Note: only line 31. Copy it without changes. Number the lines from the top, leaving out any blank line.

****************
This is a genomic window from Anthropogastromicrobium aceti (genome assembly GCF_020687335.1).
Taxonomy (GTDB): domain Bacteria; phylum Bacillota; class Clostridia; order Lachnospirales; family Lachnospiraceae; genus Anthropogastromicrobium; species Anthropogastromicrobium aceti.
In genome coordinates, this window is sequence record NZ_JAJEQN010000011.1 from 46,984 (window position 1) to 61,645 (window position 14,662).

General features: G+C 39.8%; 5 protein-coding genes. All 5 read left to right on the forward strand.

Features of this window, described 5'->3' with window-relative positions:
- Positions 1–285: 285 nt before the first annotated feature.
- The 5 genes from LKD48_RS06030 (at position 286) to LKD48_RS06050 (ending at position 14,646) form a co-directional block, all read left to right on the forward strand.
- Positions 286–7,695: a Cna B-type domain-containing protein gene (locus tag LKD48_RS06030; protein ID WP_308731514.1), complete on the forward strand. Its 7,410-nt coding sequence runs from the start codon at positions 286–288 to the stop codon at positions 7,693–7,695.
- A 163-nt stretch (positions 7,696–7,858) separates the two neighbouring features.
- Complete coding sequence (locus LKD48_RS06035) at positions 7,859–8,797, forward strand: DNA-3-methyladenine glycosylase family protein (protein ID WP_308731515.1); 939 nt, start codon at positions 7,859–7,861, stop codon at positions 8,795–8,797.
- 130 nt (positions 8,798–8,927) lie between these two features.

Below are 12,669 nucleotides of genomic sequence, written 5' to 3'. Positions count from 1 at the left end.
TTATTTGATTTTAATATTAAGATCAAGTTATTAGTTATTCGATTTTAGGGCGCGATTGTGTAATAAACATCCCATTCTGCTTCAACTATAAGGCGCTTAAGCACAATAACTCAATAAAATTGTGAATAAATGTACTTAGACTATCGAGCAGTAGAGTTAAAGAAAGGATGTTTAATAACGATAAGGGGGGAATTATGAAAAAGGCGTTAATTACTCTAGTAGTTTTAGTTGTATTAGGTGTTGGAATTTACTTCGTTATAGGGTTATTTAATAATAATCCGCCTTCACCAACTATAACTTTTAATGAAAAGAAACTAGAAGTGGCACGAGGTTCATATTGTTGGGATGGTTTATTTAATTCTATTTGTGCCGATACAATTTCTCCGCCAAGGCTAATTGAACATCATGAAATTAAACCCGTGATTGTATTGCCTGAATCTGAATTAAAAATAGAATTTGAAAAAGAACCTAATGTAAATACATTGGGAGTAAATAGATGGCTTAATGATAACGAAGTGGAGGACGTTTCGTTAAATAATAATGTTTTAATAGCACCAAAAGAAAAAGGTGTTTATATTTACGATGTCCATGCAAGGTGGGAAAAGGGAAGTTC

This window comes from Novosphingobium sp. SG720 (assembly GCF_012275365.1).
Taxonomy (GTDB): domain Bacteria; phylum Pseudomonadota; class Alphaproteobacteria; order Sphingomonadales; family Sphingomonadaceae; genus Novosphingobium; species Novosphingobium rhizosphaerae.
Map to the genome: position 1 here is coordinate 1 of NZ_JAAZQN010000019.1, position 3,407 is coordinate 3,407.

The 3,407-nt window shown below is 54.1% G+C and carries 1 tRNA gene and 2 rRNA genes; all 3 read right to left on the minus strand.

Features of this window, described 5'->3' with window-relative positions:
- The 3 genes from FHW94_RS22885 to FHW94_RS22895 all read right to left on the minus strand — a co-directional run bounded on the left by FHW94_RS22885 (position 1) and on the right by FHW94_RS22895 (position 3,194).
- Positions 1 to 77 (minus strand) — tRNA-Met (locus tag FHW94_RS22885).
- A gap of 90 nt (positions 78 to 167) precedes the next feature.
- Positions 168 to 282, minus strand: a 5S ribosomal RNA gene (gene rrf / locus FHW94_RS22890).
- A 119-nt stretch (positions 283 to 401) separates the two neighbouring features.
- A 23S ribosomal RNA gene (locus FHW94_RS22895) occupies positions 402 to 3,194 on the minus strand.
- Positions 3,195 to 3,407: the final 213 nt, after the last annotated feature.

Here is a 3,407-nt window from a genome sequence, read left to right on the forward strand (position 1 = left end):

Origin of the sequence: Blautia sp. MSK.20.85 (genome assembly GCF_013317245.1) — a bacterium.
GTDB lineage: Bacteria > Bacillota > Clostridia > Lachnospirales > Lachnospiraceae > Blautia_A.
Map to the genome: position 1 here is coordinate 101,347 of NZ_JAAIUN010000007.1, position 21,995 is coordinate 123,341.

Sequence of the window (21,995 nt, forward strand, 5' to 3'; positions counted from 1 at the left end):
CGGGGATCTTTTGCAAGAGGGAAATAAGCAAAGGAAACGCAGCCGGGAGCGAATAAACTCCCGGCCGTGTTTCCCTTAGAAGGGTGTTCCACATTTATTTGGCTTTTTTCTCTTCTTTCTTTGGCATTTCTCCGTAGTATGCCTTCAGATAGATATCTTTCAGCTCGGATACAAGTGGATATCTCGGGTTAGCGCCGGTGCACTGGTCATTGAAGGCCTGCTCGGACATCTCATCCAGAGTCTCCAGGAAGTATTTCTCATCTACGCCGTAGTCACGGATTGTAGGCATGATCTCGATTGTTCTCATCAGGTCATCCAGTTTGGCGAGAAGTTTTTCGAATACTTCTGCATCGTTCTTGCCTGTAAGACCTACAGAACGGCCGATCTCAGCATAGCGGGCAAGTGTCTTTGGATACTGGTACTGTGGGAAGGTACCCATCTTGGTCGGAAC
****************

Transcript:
CGGGGATCTTTTGCAAGAGGGAAATAAGCAAAGGAAACGCAGCCGGGAGCGAATAAACTCCCGGCCGTGTTTCCCTTAGAAGGGTGTTCCACATTTATTTGGCTTTTTTCTCTTCTTTCTTTGGCATTTCTCCGTAGTATGCCTTCAGATAGATATCTTTCAGCTCGGATACAAGTGGATATCTCGGGTTAGCGCCGGTGCACTGGTCATTGAAGGCCTGCTCGGACATCTCATCCAGAGTCTCCAGGAAGTATTTCTCATCTACGCCGTAGTCACGGATTGTAGGCATGATCTCGATTGTTCTCATCAGGTCATCCAGTTTGGCGAGAAGTTTTTCGAATACTTCTGCATCGTTCTTGCCTGTAAGACCTACAGAACGGCCGATCTCAGCATAGCGGGCAAGTGTCTTTGGATACTGGTACTGTGGGAAGGTACCCATCTTGGTCGGAAC